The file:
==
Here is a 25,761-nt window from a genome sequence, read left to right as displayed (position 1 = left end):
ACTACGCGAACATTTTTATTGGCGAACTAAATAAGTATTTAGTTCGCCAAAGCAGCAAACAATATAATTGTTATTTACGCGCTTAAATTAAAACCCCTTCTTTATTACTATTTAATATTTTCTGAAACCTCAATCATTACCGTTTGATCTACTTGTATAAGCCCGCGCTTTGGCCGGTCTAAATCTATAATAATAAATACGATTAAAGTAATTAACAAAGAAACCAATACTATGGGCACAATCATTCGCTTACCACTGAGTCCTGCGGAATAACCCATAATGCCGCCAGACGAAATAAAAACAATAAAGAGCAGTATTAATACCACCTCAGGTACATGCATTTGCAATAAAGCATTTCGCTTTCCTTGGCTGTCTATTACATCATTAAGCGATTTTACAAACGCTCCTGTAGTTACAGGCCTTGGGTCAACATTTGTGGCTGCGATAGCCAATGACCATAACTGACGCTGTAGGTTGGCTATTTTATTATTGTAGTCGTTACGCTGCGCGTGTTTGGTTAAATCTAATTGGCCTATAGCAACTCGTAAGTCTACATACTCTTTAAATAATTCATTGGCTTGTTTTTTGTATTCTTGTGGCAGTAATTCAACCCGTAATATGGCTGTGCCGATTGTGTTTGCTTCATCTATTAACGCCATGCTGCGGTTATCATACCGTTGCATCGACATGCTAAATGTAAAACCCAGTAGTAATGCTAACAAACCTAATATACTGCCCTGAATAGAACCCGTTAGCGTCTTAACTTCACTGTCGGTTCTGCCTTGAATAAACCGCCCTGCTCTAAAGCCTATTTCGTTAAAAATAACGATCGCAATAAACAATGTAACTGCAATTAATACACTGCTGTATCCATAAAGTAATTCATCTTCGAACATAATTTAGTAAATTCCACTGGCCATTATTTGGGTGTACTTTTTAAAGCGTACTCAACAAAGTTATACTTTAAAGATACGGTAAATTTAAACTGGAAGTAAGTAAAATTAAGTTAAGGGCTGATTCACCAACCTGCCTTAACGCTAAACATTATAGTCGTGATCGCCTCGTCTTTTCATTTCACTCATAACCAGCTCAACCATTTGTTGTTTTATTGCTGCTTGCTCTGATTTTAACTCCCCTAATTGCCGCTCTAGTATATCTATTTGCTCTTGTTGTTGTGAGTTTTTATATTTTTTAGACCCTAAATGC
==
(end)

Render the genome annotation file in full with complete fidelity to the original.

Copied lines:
Here is a 25,761-nt window from a genome sequence, read left to right as displayed (position 1 = left end):
ACTACGCGAACATTTTTATTGGCGAACTAAATAAGTATTTAGTTCGCCAAAGCAGCAAACAATATAATTGTTATTTACGCGCTTAAATTAAAACCCCTTCTTTATTACTATTTAATATTTTCTGAAACCTCAATCATTACCGTTTGATCTACTTGTATAAGCCCGCGCTTTGGCCGGTCTAAATCTATAATAATAAATACGATTAAAGTAATTAACAAAGAAACCAATACTATGGGCACAATCATTCGCTTACCACTGAGTCCTGCGGAATAACCCATAATGCCGCCAGACGAAATAAAAACAATAAAGAGCAGTATTAATACCACCTCAGGTACATGCATTTGCAATAAAGCATTTCGCTTTCCTTGGCTGTCTATTACATCATTAAGCGATTTTACAAACGCTCCTGTAGTTACAGGCCTTGGGTCAACATTTGTGGCTGCGATAGCCAATGACCATAACTGACGCTGTAGGTTGGCTATTTTATTATTGTAGTCGTTACGCTGCGCGTGTTTGGTTAAATCTAATTGGCCTATAGCAACTCGTAAGTCTACATACTCTTTAAATAATTCATTGGCTTGTTTTTTGTATTCTTGTGGCAGTAATTCAACCCGTAATATGGCTGTGCCGATTGTGTTTGCTTCATCTATTAACGCCATGCTGCGGTTATCATACCGTTGCATCGACATGCTAAATGTAAAACCCAGTAGTAATGCTAACAAACCTAATATACTGCCCTGAATAGAACCCGTTAGCGTCTTAACTTCACTGTCGGTTCTGCCTTGAATAAACCGCCCTGCTCTAAAGCCTATTTCGTTAAAAATAACGATCGCAATAAACAATGTAACTGCAATTAATACACTGCTGTATCCATAAAGTAATTCATCTTCGAACATAATTTAGTAAATTCCACTGGCCATTATTTGGGTGTACTTTTTAAAGCGTACTCAACAAAGTTATACTTTAAAGATACGGTAAATTTAAACTGGAAGTAAGTAAAATTAAGTTAAGGGCTGATTCACCAACCTGCCTTAACGCTAAACATTATAGTCGTGATCGCCTCGTCTTTTCATTTCACTCATAACCAGCTCAACCATTTGTTGTTTTATTGCTGCTTGCTCTGATTTTAACTCCCCTAATTGCCGCTCTAGTATATCTATTTGCTCTTGTTGTTGTGAGTTTTTATATTTTTTAGACCCTAAATGC